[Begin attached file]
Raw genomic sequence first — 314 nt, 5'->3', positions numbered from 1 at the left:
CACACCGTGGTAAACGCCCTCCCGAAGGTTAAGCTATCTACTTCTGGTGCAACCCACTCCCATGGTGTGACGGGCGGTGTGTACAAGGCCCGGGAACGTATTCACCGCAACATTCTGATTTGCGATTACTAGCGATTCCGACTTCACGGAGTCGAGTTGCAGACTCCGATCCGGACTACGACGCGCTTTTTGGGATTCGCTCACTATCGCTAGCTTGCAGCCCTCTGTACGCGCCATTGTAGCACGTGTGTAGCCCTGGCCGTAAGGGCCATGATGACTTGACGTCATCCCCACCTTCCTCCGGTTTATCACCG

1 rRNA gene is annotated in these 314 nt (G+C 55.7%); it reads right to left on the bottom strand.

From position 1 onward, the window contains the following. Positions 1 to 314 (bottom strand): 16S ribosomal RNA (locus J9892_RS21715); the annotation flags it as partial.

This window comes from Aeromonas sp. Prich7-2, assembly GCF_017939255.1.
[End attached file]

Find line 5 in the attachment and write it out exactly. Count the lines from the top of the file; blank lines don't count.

This window comes from Aeromonas sp. Prich7-2, assembly GCF_017939255.1.